Though not explicitly directed at China, the review is part of a broader Biden administration strategy to shore up US competitiveness in the face of economic challenges posed by the world’s second-largest economy.
The news comes as the two nations seem to be increasing their economic discussions, with Chinese Vice-Premier Liu He speaking with Tai and US Treasury Secretary Janet Yellen over the past two weeks.
“Obviously, a number of Chinese industrial policies have contributed to vulnerable US supply chains,” an official said to reporters. “I think you are going to see this strike force focusing on feeding into some of our China policy developments.”
The US was not looking to “wage trade wars with our allies and partners,” the official added, noting the strike force would be focused on “very targeted products.”
Semiconductors are a central focus in sprawling legislation currently before the US Congress, which would pump billions of US dollars into creating domestic production capacity for the chips used in everything from consumer electronics to military equipment.
Recently, a shortage of semiconductors hit vehicle manufacturers, causing US carmakers to cut production. Ford Motor canceled shifts at two plants that make F-150 pickup trucks. General Motors, Honda, and Toyota also slowed production.
The US has worked to expand semiconductor production, attracting Taiwan Semiconductor Manufacturing, the global chipmaking giant, to build a plant in Arizona. Intel recently announced plans to build two factories in Arizona as well.
At a separate event on Tuesday, US Commerce Secretary Gina Raimondo said that incentivizing businesses to build semiconductor production capacity in America would be “probably the biggest thing I work on”.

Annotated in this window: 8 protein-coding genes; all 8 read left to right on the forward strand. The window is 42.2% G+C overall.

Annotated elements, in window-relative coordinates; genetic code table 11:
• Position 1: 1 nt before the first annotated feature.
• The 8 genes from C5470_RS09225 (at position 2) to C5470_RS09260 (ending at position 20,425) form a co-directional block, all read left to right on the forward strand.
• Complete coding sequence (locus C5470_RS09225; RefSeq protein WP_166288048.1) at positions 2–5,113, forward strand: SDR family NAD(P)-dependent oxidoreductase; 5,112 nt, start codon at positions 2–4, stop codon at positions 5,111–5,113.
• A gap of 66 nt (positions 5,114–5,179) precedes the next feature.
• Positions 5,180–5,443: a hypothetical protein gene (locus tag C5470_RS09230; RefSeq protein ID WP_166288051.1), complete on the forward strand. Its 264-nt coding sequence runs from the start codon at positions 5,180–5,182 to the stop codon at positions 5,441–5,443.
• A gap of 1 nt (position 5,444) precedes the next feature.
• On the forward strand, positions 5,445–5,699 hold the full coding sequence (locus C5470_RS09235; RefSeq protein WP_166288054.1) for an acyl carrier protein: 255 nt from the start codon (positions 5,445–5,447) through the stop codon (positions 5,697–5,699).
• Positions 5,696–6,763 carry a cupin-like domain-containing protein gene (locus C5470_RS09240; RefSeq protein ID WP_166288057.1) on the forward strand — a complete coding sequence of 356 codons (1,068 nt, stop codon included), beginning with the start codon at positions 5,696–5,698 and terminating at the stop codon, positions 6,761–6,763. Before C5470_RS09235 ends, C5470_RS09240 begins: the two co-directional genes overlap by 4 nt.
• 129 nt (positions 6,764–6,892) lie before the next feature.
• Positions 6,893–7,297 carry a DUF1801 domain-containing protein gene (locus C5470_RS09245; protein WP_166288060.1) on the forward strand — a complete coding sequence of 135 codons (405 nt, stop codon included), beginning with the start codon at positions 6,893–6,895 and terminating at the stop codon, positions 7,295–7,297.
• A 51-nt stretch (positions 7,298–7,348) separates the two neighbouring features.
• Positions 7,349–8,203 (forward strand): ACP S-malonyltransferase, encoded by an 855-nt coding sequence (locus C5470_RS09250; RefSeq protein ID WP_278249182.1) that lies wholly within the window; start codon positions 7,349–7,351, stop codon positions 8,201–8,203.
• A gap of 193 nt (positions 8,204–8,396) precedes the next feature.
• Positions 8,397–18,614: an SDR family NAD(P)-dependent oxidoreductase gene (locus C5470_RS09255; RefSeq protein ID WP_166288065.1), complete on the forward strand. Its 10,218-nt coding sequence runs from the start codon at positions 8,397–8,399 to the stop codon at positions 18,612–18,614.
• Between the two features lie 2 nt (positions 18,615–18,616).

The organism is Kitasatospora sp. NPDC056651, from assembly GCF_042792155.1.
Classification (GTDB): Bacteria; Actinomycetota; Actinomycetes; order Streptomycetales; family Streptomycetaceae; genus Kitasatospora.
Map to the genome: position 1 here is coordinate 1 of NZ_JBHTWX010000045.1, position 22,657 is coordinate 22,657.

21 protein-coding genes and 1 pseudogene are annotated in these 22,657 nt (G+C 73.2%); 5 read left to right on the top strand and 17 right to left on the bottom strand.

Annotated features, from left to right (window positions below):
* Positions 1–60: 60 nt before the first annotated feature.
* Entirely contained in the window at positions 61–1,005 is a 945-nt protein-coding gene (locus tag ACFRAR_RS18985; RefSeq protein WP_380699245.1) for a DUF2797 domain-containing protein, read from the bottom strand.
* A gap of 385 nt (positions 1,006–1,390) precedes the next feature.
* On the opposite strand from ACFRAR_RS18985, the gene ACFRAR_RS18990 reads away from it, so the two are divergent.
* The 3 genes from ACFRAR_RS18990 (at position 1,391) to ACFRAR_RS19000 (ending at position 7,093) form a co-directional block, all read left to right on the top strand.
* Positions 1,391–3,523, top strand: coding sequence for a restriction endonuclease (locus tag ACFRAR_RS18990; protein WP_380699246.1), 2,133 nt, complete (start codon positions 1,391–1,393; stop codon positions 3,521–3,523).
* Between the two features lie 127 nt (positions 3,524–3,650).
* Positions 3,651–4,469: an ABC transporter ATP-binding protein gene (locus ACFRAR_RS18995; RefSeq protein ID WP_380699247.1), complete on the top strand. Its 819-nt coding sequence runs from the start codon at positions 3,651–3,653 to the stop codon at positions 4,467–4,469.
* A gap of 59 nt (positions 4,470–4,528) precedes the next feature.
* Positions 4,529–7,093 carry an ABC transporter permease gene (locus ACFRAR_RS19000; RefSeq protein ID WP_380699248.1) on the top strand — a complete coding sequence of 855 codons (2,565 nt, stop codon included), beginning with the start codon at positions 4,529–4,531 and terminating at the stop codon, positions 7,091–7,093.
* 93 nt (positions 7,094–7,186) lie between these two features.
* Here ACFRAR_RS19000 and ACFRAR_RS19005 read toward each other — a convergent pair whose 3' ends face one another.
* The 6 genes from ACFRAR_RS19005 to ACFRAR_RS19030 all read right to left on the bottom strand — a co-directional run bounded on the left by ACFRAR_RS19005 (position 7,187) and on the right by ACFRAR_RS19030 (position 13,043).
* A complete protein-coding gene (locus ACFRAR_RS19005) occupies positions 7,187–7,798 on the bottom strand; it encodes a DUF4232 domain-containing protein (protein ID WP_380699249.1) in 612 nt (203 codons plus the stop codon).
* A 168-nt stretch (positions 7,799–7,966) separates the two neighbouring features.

Asked whether the government was concerned whether semiconductors produced domestically are made in factories owned by foreign entities, Raimondo said in an interview with Fortune chief executive Alan Murray that proposals to build plants – or foundries, as they are known in the industry – would go through “an economic analysis as well as a national security screen”.
The nationality of companies looking to build foundries in the US “absolutely matters, but it really matters that we’re producing this stuff in America”, she said, noting that the US produces only 12 percent of domestic demand and none of the “leading edge” semiconductor chips.
The report, noting that the US retains an “unparalleled innovation ecosystem” of universities, research centers, and incubators, said the administration would “double down on our innovation infrastructure, reinvesting in research and development and accelerating our ability to move innovations from the lab to the marketplace”.
White House economic adviser Deese said at a briefing last week that the administration would also focus on addressing short-term bottlenecks in housing, construction materials, transport, and logistics.
For these issues, the report said, a task force examining “supply-chain disruption” will be set up, led by the Commerce, Transportation, and Agriculture secretaries. The task force will identify mismatches in supply and demand in the past months and coordinate among agencies to address them.
Even so, Deese acknowledged last week, for “a lot of these supply-chain issues, there is no immediate magic bullet”.
The global supply chains on which the US relies today were built up for more than 75 years since the end of World War II, according to a recent report by McKinsey & Company. Over time, industries from apparel to semiconductors have spread complex chains of suppliers widely around the world, with the result that thousands of companies might contribute to an end product.
The US has also moved to focus more on cutting-edge research and new tech development and has become increasingly dependent on overseas manufacturing and production.
As a result, US manufacturing capacities have declined. The country now imports 72 percent of the active pharmaceutical ingredients it uses domestically, according to a report by PwC.
The world depends on Taiwanese firms for 92 percent of advanced semiconductors, according to the White House review. China has over 75 percent of global cell fabrication capacity for advanced batteries, and the country refines 60 percent of lithium and 80 percent of cobalt in the world, two core metals for high-capacity batteries crucial to the US auto industry, the review found.